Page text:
Ereader

Google Play Books catches up with the times and allows PDF files and ePUB books

Amid the extravaganza that is Google I/O, the folks from Mountain View quietly pushed out an update to one of their applications that finally catches up with the times. Google Play Books has never quite matched iBooks or Amazon's Kindle, but the latest update to their iOS app finally adds support for PDF files and ePUB books bought from other sources.

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Tablet (read: iPad and Kindle) ownership almost doubled over the holidays

According to Pew Research, tablet ownership among U.S. consumers nearly doubled from 10 percent to 19 percent over the holiday season.

The Pew project conducted three surveys, one in mid-December and two at the beginning of 2012. The results show a marked increase in ownership of tablets, e-readers, and the hybrids that exist somewhere between those two categories.

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Apple releases iBooks 1.1 for iPhone and iPad

Apple has released iBooks 1.1 for iPhone (iOS 4 required) and iPad. Shown off during WWDC 2010, it adds some oft-demanded features such as notes, bookmarks, and the syncing of both of those and highlights -- including between devices.

We'll be back with a review later, but here's the boilerplate for now:

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BN eReader for iPad - app review

Barnes & Noble has released BN eReader for iPad as an alternative to Apple's iBooks and Amazon's Kindle app. It is an excellent ebook reader and offers many customizations as well as the ability to share books with friends and family.

Reading on BN eReader is a pleasant experience. You can read either in landscape in portrait. In portrait, eReader displays the book as one page. However, in landscape, reading in a two column or one column format depends on what your font settings are (both style and size). If this is not a bug, it is very annoying. I'd much rather see a toggle to turn two columns on or off. You can enhance your reading experience by choosing between one of Barnes & Nobel's five professionally designed themes, or create your own theme by editing the page, text, highlights, and links colors.

One of the big features BN eReader offers that iBooks does not, is the ability to add notes. Just highlight a block of text by dragging with your finger and select "add note". After you've created the note, you can quickly get back to it at any time. In addition, you can highlight text and look up words in the dictionary.

The other huge feature of BN eReader is the ability to share books with friends and family. Barnes & Noble refers to the technology as LendMe. With supported books, you can access your iPad's address book and select which contact you wish to share the book with. Upon accepting the offer, your friend will be able to enjoy the eBook for 14 days. If someone lends you a book, BN eReader will add the book to your library and display the message from your friend.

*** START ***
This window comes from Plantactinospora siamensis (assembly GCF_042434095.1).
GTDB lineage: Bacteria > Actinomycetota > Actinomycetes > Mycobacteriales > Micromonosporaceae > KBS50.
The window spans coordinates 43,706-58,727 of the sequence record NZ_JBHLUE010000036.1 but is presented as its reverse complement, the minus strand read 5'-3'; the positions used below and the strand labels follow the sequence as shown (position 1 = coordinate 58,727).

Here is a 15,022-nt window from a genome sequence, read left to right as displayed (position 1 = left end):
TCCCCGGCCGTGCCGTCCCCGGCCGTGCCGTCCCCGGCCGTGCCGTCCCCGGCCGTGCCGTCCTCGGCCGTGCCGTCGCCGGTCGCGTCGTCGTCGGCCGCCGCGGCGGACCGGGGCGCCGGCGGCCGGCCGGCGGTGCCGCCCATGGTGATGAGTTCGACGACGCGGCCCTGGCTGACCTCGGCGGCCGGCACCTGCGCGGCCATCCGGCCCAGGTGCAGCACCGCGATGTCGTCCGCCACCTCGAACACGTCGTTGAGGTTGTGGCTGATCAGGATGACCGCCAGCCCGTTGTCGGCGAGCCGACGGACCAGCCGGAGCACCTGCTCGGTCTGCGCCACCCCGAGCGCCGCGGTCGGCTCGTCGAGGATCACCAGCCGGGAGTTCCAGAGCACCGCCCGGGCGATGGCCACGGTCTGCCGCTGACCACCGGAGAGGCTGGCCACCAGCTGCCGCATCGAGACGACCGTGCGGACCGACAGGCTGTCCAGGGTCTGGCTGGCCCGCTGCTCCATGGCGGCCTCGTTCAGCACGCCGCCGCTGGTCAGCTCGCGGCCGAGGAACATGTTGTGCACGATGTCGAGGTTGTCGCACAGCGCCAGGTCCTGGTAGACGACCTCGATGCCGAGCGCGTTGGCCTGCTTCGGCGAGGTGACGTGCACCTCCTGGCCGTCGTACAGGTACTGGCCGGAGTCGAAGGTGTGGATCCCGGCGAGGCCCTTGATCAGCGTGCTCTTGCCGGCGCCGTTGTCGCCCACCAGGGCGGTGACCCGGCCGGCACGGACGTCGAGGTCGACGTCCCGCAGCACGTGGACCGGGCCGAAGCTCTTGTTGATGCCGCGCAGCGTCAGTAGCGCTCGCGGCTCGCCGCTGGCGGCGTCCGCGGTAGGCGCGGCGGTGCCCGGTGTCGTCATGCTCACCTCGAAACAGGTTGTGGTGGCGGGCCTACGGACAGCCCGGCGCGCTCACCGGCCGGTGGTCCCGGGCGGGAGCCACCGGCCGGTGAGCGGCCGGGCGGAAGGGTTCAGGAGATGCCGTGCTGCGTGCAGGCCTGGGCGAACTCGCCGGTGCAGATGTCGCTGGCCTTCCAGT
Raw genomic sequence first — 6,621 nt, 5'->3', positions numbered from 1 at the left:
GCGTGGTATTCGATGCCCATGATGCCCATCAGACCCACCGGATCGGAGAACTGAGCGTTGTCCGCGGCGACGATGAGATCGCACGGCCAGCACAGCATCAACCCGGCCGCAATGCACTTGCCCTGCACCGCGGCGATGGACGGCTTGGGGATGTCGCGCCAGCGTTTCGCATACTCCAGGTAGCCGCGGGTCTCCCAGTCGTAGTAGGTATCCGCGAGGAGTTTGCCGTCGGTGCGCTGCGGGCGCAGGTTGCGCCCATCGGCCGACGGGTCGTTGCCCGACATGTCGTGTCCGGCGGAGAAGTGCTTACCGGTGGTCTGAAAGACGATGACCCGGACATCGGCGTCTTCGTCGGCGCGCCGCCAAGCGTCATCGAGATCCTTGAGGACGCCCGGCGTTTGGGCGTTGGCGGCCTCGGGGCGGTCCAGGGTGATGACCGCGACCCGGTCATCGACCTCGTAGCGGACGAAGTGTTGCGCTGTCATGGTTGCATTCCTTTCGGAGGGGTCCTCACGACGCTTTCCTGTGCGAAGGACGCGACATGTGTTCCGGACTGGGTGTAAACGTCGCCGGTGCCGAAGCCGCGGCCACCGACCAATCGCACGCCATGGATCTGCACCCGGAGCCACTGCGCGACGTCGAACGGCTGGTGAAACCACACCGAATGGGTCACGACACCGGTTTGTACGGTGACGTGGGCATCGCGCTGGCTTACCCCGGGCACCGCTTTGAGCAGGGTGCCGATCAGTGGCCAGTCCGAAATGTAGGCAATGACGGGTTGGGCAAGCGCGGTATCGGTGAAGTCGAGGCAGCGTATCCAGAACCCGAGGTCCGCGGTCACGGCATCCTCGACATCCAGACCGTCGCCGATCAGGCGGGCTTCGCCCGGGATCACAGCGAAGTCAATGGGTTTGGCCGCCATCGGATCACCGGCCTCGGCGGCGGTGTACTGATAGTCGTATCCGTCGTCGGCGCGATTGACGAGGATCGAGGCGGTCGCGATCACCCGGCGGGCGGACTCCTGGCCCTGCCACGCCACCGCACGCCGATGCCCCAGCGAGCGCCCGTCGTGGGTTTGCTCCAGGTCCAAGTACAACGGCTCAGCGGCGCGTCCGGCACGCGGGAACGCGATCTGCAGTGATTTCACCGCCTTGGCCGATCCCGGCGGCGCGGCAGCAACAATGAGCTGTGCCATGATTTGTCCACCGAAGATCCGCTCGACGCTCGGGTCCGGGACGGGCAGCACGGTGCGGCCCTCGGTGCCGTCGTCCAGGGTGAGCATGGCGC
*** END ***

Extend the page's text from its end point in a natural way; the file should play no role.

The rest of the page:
If you have BN eReader on your Mac, PC, iPhone, and Nook, the last page read will sync across all devices. All notes and highlights will also sync to your PC and iPhone (coming soon).

To purchase a book, BN eReader will launch the Barnes & Nobel eBookstore in Safari. After purchasing a book, you much exit safari and reopen BN eReader; you will see your book automatically add to your library and begin to download. The process is simple, but not completely painless. I'd much rather see BN eReader open an in-app browser because switching between apps isn't very elegant.

Barnes and Noble did an excellent job with their eReader and offers many things that iBooks does not. Having the world's largest bookstore in your hands is definitely a welcomed addition to the iPad.

Video and screenshots after the break!

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Barnes & Noble introduces BN eReader for iPad

The iPad eBooks war just got a bit more interesting with Barnes & Noble releasing their BN eReader for iPad into the App Store today. With the following features we are curious to see what adjustments Apple makes to iBooks, and Amazon with the Kindle in the near future.

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Amazon, Barnes & Noble Readying Book Stores for iPad

Confirming that it won't just be Apple's iBookstore (and your own free ePubs) on the iPad, the New York Times today mentions that both Amazon and Barnes & Noble are both working on book stores of their own. While both market their own hardware devices, the Kindle and the Nook respectively, the iPad is expected to throw a huge spotlight on eBooks in general, and they want to benefit:

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TiPb Discounts -- 25% off FictionWise eBooks!

The fine folks at Fictionwise.com (aka eReader.com, or m.ereader.com if you're on your iPhone) are giving TiPb readers 25% off on any eBook purchase until February 28. (Their eReader app for the iPhone is already free -- iTunes link).

Here's the code you need to get your discount:

theiphoneblog25

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